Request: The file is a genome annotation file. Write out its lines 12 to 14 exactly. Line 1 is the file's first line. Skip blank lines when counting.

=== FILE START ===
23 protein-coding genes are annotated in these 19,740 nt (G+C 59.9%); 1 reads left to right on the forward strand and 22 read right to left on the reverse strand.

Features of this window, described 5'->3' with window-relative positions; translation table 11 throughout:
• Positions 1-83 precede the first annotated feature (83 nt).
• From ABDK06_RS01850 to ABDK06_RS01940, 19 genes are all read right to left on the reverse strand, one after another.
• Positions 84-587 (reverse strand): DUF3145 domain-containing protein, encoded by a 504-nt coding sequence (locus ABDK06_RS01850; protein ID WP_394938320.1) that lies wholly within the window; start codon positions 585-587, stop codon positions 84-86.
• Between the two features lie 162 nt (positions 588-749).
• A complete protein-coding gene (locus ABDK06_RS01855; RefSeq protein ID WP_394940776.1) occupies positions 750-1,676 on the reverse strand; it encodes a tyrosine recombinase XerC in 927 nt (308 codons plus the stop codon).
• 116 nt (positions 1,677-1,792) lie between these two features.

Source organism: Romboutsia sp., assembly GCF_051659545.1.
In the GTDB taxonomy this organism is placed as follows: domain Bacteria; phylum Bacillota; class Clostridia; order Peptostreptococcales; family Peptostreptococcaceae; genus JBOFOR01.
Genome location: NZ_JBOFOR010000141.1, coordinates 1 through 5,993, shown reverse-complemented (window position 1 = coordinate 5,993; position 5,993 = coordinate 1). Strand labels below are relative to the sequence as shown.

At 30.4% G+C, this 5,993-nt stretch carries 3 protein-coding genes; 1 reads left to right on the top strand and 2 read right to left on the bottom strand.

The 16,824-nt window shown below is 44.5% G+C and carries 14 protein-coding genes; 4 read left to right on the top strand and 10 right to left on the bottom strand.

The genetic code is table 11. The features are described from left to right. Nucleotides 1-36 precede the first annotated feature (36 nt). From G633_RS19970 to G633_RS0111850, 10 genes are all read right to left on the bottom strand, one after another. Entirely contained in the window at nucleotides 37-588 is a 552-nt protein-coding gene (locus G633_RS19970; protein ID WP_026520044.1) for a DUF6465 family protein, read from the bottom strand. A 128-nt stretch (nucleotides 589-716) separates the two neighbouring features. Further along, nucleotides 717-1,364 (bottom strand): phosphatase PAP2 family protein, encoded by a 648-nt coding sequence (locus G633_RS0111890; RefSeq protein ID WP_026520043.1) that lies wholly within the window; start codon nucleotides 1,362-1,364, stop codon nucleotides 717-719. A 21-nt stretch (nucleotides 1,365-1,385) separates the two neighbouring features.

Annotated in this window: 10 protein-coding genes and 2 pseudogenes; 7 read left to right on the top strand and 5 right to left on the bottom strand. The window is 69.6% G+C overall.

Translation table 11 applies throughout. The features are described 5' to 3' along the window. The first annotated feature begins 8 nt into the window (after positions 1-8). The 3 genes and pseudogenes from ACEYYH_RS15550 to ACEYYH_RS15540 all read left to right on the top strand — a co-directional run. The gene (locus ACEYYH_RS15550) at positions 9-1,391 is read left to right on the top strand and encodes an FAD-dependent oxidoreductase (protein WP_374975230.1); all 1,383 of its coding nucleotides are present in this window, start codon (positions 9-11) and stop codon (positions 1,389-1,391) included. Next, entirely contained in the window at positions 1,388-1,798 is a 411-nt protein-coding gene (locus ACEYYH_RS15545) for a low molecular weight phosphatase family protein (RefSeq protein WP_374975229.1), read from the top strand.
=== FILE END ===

At 30.4% G+C, this 5,993-nt stretch carries 3 protein-coding genes; 1 reads left to right on the top strand and 2 read right to left on the bottom strand.

The 16,824-nt window shown below is 44.5% G+C and carries 14 protein-coding genes; 4 read left to right on the top strand and 10 right to left on the bottom strand.

The genetic code is table 11. The features are described from left to right. Nucleotides 1-36 precede the first annotated feature (36 nt). From G633_RS19970 to G633_RS0111850, 10 genes are all read right to left on the bottom strand, one after another. Entirely contained in the window at nucleotides 37-588 is a 552-nt protein-coding gene (locus G633_RS19970; protein ID WP_026520044.1) for a DUF6465 family protein, read from the bottom strand. A 128-nt stretch (nucleotides 589-716) separates the two neighbouring features. Further along, nucleotides 717-1,364 (bottom strand): phosphatase PAP2 family protein, encoded by a 648-nt coding sequence (locus G633_RS0111890; RefSeq protein ID WP_026520043.1) that lies wholly within the window; start codon nucleotides 1,362-1,364, stop codon nucleotides 717-719. A 21-nt stretch (nucleotides 1,365-1,385) separates the two neighbouring features.